Never forget about PEOPLE

How do you lead in your business?

Are you a ‘first one in, last one out’ jack of all trades who leads by example? Or are you more of a coach? Always teaching, instructing and encouraging your people.

Maybe you’re neither. Maybe you’re more a delegator. You train your people to do their jobs and then stand back and let them do it.

In my time in the aftermarket I’ve learned there’s no right or wrong method. Every leader and business environment is different, and finding the right leadership style for yourself takes a lot more than buying the first leadership book in the Amazon search queue and picking one method described within its pages.

A good leader perfects their craft over time. Taking what they know about themselves and their people, good leaders are able to develop strategies that capitalize on their strengths and minimize their weaknesses to best communicate and motivate their team.

That last bit is important. Good leaders always remain focused on their team.

While at the VIPAR Heavy Duty Annual Business Conference last month in Orlando, I had the good fortune of sitting in on a presentation from John Egan of the American Management Association on exactly this topic.

Speaking to a group of up-and-coming leaders within the VIPAR Heavy Duty community, Egan says the path to sustained, repeatable leadership success is to never turn your attention away from your people.

“The strength of a leader is measured by the strength of a team,” he says, and a good leader never forgets about PEOPLE.

Though in Egan’s case, PEOPLE means more than just your employees. It is a path to leadership success.

Built on six core values: Professionalism; Empathy; Optimism; Partnership; Loyalty and Empowerment; Egan says the PEOPLE path to leadership success allows leaders to strike a balance between relationship-focused and outcomes focused management.

Egan says PEOPLE can be adapted into any business and workplace environment, and listening to him describe it I would agree.

The PEOPLE path doesn’t fundamentally change your leadership style—or at least it shouldn’t, if you’re already succeeding as a leader—it just calls attention to specific aspects of leadership where you should be cognizant of how your actions impact the people you’re trying to lead.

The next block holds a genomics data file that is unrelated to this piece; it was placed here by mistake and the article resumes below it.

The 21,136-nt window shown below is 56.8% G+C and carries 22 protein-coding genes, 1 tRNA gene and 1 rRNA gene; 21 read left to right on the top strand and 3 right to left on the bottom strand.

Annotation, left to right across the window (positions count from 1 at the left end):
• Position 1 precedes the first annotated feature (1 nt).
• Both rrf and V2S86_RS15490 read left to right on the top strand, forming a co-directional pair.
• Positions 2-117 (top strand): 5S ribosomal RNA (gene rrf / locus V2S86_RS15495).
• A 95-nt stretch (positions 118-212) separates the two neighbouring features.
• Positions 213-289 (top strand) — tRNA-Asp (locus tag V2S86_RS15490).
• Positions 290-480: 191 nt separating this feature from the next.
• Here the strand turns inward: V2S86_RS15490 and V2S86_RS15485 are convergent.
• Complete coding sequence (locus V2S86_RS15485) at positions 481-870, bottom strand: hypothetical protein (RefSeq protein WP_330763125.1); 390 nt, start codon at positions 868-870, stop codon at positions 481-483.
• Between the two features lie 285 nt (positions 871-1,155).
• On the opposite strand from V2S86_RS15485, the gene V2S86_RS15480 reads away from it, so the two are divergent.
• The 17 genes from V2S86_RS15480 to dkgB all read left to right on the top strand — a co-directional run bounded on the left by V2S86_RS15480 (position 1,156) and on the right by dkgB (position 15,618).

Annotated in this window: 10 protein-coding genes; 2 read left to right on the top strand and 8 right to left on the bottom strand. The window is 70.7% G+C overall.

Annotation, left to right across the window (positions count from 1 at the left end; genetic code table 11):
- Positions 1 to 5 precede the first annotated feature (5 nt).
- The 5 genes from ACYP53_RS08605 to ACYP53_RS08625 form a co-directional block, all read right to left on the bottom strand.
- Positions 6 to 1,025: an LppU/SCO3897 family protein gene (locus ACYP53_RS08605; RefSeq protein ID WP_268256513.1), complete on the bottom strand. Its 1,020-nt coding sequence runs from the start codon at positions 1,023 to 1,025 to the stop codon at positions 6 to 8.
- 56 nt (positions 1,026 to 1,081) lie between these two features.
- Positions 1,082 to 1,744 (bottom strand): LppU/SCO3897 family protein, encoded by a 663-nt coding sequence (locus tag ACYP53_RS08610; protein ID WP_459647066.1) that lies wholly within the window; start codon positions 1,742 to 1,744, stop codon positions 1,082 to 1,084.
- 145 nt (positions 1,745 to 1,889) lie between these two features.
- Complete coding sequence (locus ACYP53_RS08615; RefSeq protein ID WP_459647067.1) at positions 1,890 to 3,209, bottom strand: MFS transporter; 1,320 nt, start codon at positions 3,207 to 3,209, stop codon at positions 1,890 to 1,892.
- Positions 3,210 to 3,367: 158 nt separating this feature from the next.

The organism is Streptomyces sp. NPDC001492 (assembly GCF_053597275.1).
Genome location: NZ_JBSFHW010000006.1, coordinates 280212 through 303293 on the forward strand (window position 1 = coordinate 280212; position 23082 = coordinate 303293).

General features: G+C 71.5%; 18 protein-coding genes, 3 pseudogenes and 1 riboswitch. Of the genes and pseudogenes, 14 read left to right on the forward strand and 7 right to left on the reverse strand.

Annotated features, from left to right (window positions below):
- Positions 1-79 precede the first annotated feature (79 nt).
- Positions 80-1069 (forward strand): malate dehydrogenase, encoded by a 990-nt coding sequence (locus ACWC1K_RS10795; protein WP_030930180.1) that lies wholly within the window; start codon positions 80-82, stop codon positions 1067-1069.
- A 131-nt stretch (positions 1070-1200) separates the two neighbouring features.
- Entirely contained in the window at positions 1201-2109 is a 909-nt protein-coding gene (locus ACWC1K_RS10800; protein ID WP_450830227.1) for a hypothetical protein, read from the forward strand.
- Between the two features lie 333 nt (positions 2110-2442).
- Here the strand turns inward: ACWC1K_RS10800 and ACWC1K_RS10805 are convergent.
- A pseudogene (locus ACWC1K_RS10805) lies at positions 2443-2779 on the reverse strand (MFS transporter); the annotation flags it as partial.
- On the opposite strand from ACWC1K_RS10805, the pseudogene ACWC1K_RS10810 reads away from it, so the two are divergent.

Just take a look at those core values. It’s pretty easy to see that how you handle each one would impact your employees.

Egan calls out Partnership, specifically, as the most important step in the path because it’s the one where you can do the most to change your employee’s attitudes toward you and your business.

For example, being an empathic and optimistic leader are necessary skills. No one wants to work for a callous pessimist, and if that’s how you come off toward employees you won’t be their employer for long. But it’s likely they won’t stick around solely because you’re a good, caring person, either. That’s common decency. It’s expected as the norm.

Partnership isn’t viewed through quite the same lens.

Leaders who develop and maintain a culture of teamwork and collaboration aren’t just accepted, they are adored. Partnership, more than any other aspect of the PEOPLE path, is an area where your actions can positively shift an employee’s opinion of you and your business.

Egan says Partnership drives engagement, and engagement drives business success.

Employees who feel “their suggestions are considered are the most willing to take on new challenges” and grow with your business, he says. “They feel like they are part of it.” As they should be. Because no matter how smart you are, you’re not doing everything alone.

And if you think you are, then you’re not a leader after all.

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